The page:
liu.seSearch for publications in DiVA
Change search
Refine search result
1 - 3 of 3
CiteExportLink to result list
Permanent link
Cite
Citation style
  • apa
  • harvard1
  • ieee
  • modern-language-association-8th-edition
  • vancouver
  • oxford
  • Other style
More styles
Language
  • de-DE
  • en-GB
  • en-US
  • fi-FI
  • nn-NO
  • nn-NB
  • sv-SE
  • Other locale
More languages
Output format
  • html
  • text
  • asciidoc
  • rtf
Rows per page
  • 5
  • 10
  • 20
  • 50
  • 100
  • 250
Sort
  • Standard (Relevance)
  • Author A-Ö
  • Author Ö-A
  • Title A-Ö
  • Title Ö-A
  • Publication type A-Ö
  • Publication type Ö-A
  • Issued (Oldest first)
  • Issued (Newest first)
  • Created (Oldest first)
  • Created (Newest first)
  • Last updated (Oldest first)
  • Last updated (Newest first)
  • Disputation date (earliest first)
  • Disputation date (latest first)
  • Standard (Relevance)
  • Author A-Ö
  • Author Ö-A
  • Title A-Ö
  • Title Ö-A
  • Publication type A-Ö
  • Publication type Ö-A
  • Issued (Oldest first)
  • Issued (Newest first)
  • Created (Oldest first)
  • Created (Newest first)
  • Last updated (Oldest first)
  • Last updated (Newest first)
  • Disputation date (earliest first)
  • Disputation date (latest first)
Select
The maximal number of hits you can export is 250. When you want to export more records please use the Create feeds function.
  • 1.
    Dennison, M. J.
    et al.
    Cranfield University, Bedford, UK.
    Turner, Anthony P. F.
    Cranfield University, UK.
    Biosensors for environmental monitoring1995In: Biotechnology Advances, ISSN 0734-9750, E-ISSN 1873-1899, Vol. 13, no 1, p. 1-12Article, review/survey (Refereed)
    Abstract [en]

    Increasing environmental legislation which controls the release and the levels of certain chemicals in the environment has created a need for reliable monitoring of these substances in air, soil and especially water. Conventional analytical techniques, although highly precise, suffer from the disadvantages of high cost, the need for trained personnel and the fact that they are mostly laboratory bound. Biosensors because of their specificity, fast response times, low cost, portability, ease of use and a continuous real time signal, can present distinct advantages in certain cases. Their biological base makes them ideal for toxicological measurements which are suited for health and safety applications. Over the last 3–4 years there has been an increase in the number of publications concerning biosensors for environmental monitoring, especially in the field of pesticide measurements.

  • 2.
    Sekretaryova, Alina
    et al.
    Linköping University, Department of Physics, Chemistry and Biology, Chemical and Optical Sensor Systems. Linköping University, Faculty of Science & Engineering.
    Eriksson, Mats
    Linköping University, Department of Physics, Chemistry and Biology, Chemical and Optical Sensor Systems. Linköping University, Faculty of Science & Engineering.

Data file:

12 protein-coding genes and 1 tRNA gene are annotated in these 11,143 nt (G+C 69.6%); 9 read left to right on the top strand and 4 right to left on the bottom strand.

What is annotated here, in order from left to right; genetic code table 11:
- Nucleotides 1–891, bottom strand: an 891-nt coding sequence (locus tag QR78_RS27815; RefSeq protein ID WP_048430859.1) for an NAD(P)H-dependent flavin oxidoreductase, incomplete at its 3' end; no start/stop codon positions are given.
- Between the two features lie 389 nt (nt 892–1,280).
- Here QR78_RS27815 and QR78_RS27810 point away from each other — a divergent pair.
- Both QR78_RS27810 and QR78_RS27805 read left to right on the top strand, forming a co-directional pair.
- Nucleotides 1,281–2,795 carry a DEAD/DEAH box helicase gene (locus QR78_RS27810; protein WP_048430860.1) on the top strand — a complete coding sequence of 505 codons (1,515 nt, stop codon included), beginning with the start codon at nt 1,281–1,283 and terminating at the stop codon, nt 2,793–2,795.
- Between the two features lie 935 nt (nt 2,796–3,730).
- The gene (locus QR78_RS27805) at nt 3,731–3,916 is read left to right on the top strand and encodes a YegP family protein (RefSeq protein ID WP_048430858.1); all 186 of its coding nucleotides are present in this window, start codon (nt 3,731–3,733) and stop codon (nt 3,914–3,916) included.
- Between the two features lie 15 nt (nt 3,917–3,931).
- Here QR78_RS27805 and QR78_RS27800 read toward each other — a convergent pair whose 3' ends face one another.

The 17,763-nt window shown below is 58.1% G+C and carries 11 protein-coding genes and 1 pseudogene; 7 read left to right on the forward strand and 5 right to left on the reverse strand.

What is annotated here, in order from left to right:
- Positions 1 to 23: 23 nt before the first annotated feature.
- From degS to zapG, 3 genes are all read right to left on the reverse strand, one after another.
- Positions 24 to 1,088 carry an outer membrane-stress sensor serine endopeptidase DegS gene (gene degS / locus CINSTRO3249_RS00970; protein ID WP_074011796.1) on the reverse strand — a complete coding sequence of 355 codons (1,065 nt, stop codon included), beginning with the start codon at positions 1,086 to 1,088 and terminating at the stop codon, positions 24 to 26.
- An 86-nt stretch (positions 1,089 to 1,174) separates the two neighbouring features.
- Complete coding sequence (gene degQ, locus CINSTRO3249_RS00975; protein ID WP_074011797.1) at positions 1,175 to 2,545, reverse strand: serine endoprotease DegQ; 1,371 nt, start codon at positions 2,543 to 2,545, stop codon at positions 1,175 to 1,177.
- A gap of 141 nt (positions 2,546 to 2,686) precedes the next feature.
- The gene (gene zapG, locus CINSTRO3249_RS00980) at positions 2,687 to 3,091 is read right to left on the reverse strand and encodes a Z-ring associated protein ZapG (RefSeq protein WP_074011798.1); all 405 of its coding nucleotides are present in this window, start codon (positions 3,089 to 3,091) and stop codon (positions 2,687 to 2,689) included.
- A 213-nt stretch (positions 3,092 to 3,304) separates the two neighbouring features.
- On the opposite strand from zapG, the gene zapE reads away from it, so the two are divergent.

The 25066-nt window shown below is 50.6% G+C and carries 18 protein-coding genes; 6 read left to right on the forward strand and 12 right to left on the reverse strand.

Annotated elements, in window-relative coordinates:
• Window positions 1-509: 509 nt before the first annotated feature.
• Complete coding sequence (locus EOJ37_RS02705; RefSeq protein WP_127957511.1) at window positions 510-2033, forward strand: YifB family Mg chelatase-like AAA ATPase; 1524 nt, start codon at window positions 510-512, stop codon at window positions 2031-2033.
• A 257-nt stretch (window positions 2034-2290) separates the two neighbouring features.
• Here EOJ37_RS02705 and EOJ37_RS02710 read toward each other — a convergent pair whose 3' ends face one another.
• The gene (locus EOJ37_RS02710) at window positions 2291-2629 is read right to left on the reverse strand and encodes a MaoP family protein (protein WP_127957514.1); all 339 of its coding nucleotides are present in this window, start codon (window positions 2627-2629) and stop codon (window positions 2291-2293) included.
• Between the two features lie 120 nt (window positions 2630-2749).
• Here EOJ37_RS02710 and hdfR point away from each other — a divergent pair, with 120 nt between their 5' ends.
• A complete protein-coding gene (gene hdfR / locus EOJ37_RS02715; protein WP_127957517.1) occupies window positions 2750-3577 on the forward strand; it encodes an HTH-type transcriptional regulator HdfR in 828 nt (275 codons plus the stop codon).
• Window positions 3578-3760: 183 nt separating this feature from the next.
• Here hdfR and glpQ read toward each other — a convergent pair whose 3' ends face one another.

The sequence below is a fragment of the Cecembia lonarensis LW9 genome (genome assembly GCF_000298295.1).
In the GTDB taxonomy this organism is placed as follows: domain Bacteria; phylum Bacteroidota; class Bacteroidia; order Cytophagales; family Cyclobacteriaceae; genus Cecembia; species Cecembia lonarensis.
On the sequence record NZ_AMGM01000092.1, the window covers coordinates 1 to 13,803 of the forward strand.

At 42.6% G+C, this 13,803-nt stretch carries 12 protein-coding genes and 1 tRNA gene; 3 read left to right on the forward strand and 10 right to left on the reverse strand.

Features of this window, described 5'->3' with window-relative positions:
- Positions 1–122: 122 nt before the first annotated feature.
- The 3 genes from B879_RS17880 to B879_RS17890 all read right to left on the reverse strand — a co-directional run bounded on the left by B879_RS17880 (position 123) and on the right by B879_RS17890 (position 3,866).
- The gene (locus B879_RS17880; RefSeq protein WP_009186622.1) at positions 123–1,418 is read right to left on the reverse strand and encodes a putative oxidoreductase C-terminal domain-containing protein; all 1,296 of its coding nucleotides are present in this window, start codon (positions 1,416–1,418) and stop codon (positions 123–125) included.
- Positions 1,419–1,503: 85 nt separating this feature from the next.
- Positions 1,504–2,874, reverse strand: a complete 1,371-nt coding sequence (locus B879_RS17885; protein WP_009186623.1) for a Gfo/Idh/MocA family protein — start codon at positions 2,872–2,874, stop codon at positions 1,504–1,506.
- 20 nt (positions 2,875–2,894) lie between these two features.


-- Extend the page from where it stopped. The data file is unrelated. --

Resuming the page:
Turner, Anthony
    Linköping University, Department of Physics, Chemistry and Biology, Biosensors and Bioelectronics. Linköping University, Faculty of Science & Engineering.
    Bioelectrocatalytic systems for health applications2016In: Biotechnology Advances, ISSN 0734-9750, E-ISSN 1873-1899, Vol. 34, no 3, p. 177-197Article, review/survey (Refereed)
    Abstract [en]

    We present a brief overview of bioelectrocatalytic devices for in vitro health applications, including food safety and environmental analysis, focusing on microelectrode- and microfluidic-based biosensors, paper-based point-of-care devices and wearable biosensors. The main hurdles and future perspectives are discussed. We then consider the role of electron transfer between a biocatalyst and an electrode in biosensor design. Brief descriptions of indirect, direct and mediated mechanisms are given. The principal strategies, as well as recent developments for modulation of electron transfer in biocatalytic systems are summarised. In conclusion, we highlight some of the challenges associated with improving these redox systems.

  • 3.
    Shionoya, Kiseko
    et al.
    NEC CorporationTokyo, Japan.
    Saito, Atsushi
    NEC CorporationTokyo, Japan.
    Immobilized enzyme film, protein immobilized film and process for forming the same: Patent abstracts. Patent No. 53567571995In: Biotechnology Advances, ISSN 0734-9750, E-ISSN 1873-1899, Vol. 13, no 2, p. 300-300Article in journal (Refereed)
    Abstract [en]

    Disclosed are an immobilized enzyme film, characterized in that said film is formed using an enzyme solution prepared by adding 1 to 3 parts by weight of a 50 to 100 wt % water-soluble crosslinking agent having at least two epoxy groups in the molecule and 1 to 3 parts by weight of a 1 to 2 wt % glutaraldehyde to 1 to 3 parts by weight of a 10 to 50 wt % aqueous protein solution containing an enzyme, and a process for forming the same on an ion-sensitive field effect transistor. The thus formed immobilized enzyme film is of an uniform thickness and stable by virtue of its increased hydrophilicity and higher elasticity, whereby deactivation of the enzyme to be caused by the shrinkage of the film can be prevented.

1 - 3 of 3
CiteExportLink to result list
Permanent link
Cite
Citation style
  • apa
  • harvard1
  • ieee
  • modern-language-association-8th-edition
  • vancouver
  • oxford
  • Other style
More styles
Language
  • de-DE
  • en-GB
  • en-US
  • fi-FI
  • nn-NO
  • nn-NB
  • sv-SE
  • Other locale
More languages
Output format
  • html
  • text
  • asciidoc
  • rtf